… Unbeknownst to just about everyone, nanoparticles made a quiet entrance into the nation’s food supply at least a decade ago. Nanoparticles are materials that are microscopic—significantly smaller than a red blood cell; and tens of thousands of times smaller than the width of a human hair. These particles can help deliver nutrients, ensure longer freshness of food, act as thickening agents or enhance taste or flavor. The problem is, scientists are still determining the health and environmental impact of these tiny particles, even as industry is forging ahead.
… The FDA has been slow to catch up. In fact, the agency doesn’t even track which foods contain nanoparticles.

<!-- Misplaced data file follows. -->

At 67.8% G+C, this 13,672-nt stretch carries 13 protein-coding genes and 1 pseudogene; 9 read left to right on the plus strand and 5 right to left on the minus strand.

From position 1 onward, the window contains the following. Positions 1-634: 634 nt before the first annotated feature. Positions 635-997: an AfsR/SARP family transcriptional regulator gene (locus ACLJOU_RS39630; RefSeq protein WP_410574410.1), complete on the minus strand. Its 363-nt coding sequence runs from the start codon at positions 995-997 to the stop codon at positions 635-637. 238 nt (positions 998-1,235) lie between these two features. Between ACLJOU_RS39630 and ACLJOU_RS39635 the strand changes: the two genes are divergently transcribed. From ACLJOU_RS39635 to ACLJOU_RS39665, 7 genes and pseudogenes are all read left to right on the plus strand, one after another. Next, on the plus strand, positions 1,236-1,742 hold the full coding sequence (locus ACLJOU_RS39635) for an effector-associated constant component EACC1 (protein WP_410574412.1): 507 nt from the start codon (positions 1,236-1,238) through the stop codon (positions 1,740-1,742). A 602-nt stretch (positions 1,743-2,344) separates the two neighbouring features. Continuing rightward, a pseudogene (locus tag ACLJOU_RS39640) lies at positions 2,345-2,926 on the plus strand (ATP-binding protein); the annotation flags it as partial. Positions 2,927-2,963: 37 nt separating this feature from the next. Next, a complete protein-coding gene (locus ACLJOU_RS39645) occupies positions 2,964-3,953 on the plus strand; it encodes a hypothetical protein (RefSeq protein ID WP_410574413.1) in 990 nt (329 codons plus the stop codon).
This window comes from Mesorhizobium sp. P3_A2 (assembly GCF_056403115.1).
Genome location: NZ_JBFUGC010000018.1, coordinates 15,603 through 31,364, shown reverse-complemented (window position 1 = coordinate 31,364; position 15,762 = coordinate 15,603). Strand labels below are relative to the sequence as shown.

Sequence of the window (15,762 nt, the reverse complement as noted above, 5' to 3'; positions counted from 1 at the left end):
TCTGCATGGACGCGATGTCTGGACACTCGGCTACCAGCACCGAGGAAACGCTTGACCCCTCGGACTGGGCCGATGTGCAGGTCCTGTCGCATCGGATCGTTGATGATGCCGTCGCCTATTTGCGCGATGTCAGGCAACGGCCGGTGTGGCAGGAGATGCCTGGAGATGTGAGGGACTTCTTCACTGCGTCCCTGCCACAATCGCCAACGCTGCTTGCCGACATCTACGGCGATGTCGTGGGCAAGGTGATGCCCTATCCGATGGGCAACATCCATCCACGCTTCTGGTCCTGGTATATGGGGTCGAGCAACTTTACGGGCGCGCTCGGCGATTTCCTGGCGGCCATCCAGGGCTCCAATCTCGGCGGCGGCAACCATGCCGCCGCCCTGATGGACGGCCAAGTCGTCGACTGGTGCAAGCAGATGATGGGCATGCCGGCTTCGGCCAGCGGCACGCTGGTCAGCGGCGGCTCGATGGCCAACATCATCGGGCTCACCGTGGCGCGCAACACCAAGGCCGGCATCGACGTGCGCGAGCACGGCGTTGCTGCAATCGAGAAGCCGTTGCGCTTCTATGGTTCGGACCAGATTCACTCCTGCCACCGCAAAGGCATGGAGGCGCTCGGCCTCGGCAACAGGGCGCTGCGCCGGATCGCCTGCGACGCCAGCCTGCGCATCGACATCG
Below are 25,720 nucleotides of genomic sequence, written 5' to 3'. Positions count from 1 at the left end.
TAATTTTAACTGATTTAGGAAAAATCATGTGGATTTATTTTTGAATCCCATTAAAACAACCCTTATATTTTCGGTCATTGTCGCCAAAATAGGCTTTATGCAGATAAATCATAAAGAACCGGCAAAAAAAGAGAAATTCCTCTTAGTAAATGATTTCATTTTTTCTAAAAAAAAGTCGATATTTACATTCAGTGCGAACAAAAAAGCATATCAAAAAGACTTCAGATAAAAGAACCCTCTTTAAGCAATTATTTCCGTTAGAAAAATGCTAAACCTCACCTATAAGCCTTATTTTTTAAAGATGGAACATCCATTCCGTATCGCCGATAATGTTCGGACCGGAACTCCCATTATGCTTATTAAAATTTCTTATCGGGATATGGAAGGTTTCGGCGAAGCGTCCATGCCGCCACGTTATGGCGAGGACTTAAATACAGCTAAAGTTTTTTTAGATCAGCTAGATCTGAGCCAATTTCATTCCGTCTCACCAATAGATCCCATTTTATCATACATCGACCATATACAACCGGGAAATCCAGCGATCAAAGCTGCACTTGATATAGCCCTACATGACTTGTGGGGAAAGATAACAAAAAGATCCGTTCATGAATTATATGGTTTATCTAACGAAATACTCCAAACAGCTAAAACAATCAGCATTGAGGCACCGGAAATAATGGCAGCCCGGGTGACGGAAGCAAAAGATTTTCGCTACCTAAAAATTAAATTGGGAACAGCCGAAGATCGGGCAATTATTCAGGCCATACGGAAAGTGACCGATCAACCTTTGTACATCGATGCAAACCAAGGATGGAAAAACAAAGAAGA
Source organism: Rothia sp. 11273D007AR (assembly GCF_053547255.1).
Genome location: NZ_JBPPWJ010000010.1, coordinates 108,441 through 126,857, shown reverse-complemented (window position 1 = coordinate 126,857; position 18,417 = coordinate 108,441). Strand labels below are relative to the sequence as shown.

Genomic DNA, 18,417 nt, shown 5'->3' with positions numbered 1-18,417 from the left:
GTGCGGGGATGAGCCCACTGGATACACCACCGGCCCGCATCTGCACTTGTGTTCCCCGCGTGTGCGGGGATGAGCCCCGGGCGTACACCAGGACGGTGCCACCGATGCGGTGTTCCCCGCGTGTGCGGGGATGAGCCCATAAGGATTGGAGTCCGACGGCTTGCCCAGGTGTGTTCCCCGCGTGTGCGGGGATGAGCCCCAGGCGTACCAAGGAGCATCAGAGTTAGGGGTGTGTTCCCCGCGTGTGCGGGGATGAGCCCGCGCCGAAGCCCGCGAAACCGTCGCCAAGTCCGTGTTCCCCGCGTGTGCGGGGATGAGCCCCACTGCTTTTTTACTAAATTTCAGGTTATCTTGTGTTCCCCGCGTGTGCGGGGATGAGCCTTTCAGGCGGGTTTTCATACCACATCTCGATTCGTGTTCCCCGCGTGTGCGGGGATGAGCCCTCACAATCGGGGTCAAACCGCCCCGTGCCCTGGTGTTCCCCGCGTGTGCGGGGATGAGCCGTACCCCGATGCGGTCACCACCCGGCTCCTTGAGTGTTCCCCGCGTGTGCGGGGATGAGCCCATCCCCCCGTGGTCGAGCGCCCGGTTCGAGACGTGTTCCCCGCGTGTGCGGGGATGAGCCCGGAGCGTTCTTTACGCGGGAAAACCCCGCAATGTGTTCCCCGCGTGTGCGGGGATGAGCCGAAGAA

… Recent research found that foods with caramelized sugar, including bread and corn flakes, contain
carbon nanoparticles. Many nutritional supplements—or “nanoceuticals”—come equipped with copper, silver or iron nanoparticles.
… Then there are the nanoparticles that are not intended to enter the food supply, but because of their miniscule size slip through wastewater treatment in particle or dissolved form and take up residence in the biosolids created at the end of the wastewater treatment process.